The Benefits of Social Capital in the Workplace
September 17, 2009 by Joyce Richman
When Harvard University professor Robert Putnam authored the book “Bowling Alone” in 2000, he wrote that social capital (the collective value of all social networks) had seriously declined, that we weren’t visiting as much, joining as much, gathering as often at our churches, lodges, PTA’s and community socials. As a result, we weren’t as trusting, sharing, or cooperating.
Several weeks ago his concerns were echoed in national surveys that sounded the same notes of concern: that Americans are increasingly isolated, one from the other. We have fewer people in our lives with whom we share our knowledge and ourselves.
Why should we care? There are well- documented studies that describe what happens when we’re seriously “Home Alone”; there’s more crime, less charity, more anger, and more people dying of social isolation. What is the impact of social capital in the workplace and who’s working to enhance it? Front line managers who attract and retain talent and excel at turning that talent into performance.
What do great managers have in common? That’s what the Gallup Organization wanted to know, so they launched a 21- year research project in which 80,000 managers from 400 companies were surveyed/interviewed to determine just that.
In “First, Break All the Rules”, Marcus Buckingham and Curt Coffman reported the project’s results and described 12 core elements essential to attracting, focusing, and keeping the most talented employees. All twelve involved social capital (trust, reciprocity, learning what we need to know, and creation of a we mentality): I know what is expected of me at work; I have what I need to do my work; I have the opportunity to do what I do best every day; In the last seven days I have received recognition or praise for doing good work; My supervisor, or someone at work, seems to care about me as a person; There is someone at work who encourages my development; At work my opinions seem to count; The mission /purpose of my company makes me feel my job is important; My co-workers are committed to doing quality work; I have a best friend at work; In the last six months someone at work has talked to me about my progress; This last year I have had opportunities at work to learn and grow.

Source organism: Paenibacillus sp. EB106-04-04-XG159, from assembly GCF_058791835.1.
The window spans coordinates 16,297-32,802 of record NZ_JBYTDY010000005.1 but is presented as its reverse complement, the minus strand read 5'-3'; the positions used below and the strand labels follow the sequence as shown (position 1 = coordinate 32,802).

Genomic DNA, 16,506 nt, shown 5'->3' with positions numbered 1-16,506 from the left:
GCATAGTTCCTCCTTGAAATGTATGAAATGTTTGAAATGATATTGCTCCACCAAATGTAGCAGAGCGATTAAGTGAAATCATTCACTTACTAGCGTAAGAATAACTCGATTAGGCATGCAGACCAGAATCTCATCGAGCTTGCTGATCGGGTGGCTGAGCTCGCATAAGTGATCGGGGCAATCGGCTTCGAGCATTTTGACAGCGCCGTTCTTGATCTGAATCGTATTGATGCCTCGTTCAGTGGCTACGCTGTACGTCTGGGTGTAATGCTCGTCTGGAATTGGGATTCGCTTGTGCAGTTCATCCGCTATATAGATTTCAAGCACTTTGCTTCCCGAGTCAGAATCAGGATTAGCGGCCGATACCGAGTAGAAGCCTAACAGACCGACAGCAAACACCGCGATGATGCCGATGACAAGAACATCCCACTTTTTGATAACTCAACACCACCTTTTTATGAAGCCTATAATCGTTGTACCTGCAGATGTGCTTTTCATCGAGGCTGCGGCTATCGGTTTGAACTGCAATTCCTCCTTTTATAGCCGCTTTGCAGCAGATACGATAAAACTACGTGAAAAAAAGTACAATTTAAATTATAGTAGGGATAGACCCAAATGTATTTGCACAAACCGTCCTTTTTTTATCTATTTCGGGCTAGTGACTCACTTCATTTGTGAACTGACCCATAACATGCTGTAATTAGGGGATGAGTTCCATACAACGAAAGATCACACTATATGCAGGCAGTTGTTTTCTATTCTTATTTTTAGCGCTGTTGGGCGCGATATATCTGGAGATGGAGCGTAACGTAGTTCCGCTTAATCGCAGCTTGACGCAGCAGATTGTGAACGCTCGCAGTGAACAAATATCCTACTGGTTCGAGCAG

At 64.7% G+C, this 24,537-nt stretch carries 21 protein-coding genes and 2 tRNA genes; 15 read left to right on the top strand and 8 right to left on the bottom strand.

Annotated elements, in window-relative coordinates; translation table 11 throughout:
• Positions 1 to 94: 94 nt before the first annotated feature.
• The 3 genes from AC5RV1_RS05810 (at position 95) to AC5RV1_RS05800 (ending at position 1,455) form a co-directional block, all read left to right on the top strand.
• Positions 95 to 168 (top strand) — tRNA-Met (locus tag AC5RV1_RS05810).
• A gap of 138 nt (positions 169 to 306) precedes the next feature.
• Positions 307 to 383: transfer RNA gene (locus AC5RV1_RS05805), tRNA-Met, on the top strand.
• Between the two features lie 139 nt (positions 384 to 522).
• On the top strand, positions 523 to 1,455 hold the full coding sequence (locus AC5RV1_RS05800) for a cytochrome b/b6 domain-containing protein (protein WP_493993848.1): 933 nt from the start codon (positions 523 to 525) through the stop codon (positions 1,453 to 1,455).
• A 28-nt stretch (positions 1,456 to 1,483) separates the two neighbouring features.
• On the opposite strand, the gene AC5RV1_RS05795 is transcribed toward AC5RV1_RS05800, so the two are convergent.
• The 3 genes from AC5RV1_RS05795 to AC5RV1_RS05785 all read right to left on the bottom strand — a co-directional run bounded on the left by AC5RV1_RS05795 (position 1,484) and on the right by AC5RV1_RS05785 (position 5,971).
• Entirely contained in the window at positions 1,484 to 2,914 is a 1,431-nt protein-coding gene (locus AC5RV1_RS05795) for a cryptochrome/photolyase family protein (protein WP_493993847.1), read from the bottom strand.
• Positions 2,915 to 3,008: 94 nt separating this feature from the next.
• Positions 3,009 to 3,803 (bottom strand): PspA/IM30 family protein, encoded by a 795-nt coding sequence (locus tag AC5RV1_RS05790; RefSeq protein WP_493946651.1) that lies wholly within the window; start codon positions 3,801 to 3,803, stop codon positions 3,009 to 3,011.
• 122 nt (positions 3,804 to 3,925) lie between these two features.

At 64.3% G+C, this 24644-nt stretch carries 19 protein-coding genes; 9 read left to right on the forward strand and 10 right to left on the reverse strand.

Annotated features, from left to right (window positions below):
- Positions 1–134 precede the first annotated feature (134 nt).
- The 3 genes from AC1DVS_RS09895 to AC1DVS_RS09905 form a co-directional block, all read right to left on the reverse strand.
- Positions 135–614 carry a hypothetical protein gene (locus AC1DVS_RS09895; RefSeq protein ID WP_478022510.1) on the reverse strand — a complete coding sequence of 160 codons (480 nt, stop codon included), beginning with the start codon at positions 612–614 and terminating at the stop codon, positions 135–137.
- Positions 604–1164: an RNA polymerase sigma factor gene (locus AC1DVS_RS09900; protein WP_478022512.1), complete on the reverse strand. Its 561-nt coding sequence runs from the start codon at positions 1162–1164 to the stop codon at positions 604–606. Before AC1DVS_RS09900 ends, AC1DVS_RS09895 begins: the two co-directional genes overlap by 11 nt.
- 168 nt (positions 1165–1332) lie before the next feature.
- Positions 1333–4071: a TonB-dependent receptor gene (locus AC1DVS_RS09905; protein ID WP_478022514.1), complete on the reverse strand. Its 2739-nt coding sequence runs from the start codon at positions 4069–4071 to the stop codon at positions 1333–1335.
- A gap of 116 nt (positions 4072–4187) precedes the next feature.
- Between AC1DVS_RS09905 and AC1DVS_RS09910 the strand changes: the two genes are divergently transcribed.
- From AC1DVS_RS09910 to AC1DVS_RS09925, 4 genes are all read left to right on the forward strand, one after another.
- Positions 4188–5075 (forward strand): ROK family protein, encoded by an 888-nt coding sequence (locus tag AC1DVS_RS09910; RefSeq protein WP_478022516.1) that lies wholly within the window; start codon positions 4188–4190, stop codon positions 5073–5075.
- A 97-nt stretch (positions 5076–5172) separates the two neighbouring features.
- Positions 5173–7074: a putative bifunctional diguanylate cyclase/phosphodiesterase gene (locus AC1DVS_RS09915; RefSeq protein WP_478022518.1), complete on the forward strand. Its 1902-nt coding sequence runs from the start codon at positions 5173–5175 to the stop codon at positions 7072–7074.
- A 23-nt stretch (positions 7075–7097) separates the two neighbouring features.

The best managers consistently emphasize the benefits of social capital: trust, give and take, information flow, and cooperation. They select the right person for talent, not just experience, intelligence or determination; they set expectations by defining the right outcomes, not the right steps; they motivate by focusing on strengths, not weaknesses; and develop, by helping the person find the right fit, not just the next rung on the ladder.
Does social capital benefit the bottom line? Fortune Magazine annually highlights 100 Best Companies to Work For; companies that consistently reinforce the elements of social capital that result in employee commitment and loyalty and translate to increased employee productivity. According to Fortune, for the past ten years the average annual shareholder return of these publicly traded firms has been 50% higher than the S&P 500.
When employee climate surveys ask what employees want most and get least the typical response is “work-life balance”; time to create, maintain or enhance relationships with family and friends, to be part of and contribute to community. Until that time comes (which may not happen if they’re working two and more jobs just to stay financially afloat) they’ll seek social connection in the workplace. If they can’t find it there they’ll either change jobs until they do or disconnect. It shouldn’t take social scientists or the greatest managers to tell us what happens next.
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